From the Fall 2001 issue of The News Media & The Law, page 3.
On Oct. 10, White House spokesman Ari Fleischer announced that National Security Adviser Condoleeza Rice had held a remarkable telephone conversation with the heads of the five major television networks.
She asked that they not air videotapes from terrorist Osama Bin Laden in their entirety without screening them, citing a variety of national security and propaganda concerns.
The network executives agreed that they wouldn't run the video "live" and would review the tape before airing excerpts.
The Reporters Committee telephone started to ring immediately. Foreign journalists, in particular, sought comment on why the American media seemed so unconcerned about being censored by the White House. The quick answer was that under American law, it wasn't censorship. Rice's concerns were officially phrased in the form of a request. In fact, the White House, based on Fleischer's description of the conference call, was very conscious of the fact that under the First Amendment, it could request but not demand restraint in the use of the videotapes. But these subtleties in First Amendment law often are not recognized by foreign journalists.
Further, they didn't believe the American media were being aggressive enough in seeking out independent sources of information. Why would the American media agree to not publish American troop movement information? Why would they run pictures of American flags in their newspapers and on the air? Why would they wear flags on their lapels if they were trying to be independent news providers? Why is video from Afghanistan of civilian victims of bombings available from Al-Jazeera but not from CNN?
Meanwhile, the phone also rang from American reporters wanting to know what could be done to get greater access to information from the Justice Department and the Pentagon. Journalists were distressed that they couldn't get information about more than 800 people secretly in custody nationwide either on alleged immigration violations or as material witnesses for grand juries. They were angry they weren't allowed close enough to the World Trade Center to report on recovery efforts. They were concerned that access to military units, with the exception of a couple of aircraft carriers, was cut off. Most of all, they were incredulous and outraged that Attorney General John Ashcroft rescinded a government-wide directive supporting minimal use of Freedom of Information Act exemptions, replacing it with an assurance that the Justice Department will support denials of FOIA requests from the media and the public.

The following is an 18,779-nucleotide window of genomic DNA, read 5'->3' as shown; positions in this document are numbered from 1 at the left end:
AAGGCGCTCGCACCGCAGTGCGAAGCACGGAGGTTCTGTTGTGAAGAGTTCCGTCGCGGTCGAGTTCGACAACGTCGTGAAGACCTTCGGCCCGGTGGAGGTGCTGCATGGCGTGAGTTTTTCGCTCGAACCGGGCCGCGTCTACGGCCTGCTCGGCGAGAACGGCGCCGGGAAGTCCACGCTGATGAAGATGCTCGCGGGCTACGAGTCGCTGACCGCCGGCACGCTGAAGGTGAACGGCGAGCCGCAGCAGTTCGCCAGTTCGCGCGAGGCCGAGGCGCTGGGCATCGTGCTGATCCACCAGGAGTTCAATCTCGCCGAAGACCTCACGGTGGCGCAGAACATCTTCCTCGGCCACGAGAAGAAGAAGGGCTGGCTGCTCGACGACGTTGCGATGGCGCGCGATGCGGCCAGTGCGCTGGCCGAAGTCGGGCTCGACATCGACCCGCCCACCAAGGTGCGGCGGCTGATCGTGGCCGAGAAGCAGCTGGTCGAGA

Such different perceptions of the American media are disconcerting.
Were American journalists being too aggressive and insensitive to the needs of national security or were they behaving as ignorant, patriotic dupes of the White House?
In the short term, the American media will be forced to rely on official government sources of information, and it is going to rankle. But the longer the war on terrorism is waged, the more creative the American media will become in independently accessing information. All it will take is one Big Lie from the Bush administration regarding the war effort, and the trust currently shown in the government by the press and the public will be gone. Coverage will be more critical of U.S. actions.
In the meantime, American journalists will continue to be very conscious that they are "Americans." They may not be fully objective, but they will strive to be fair and accurate.
This issue of The News Media & The Law explores the difficulties the media have had thus far covering the war on terrorism. It also reviews the relationship between the government and the media in past wars dating to the American Revolution.
The Reporters Committee recently joined with 10 other media groups in writing to numerous Bush administration and congressional officials outlining concerns about access to information during these difficult days. It is reprinted on page 16, and can be found on our Web site (www.rcfp.org).
This is the first cover story focused on the War on Terrorism. Unfortunately, it probably will not be the last. — Lucy Dalglish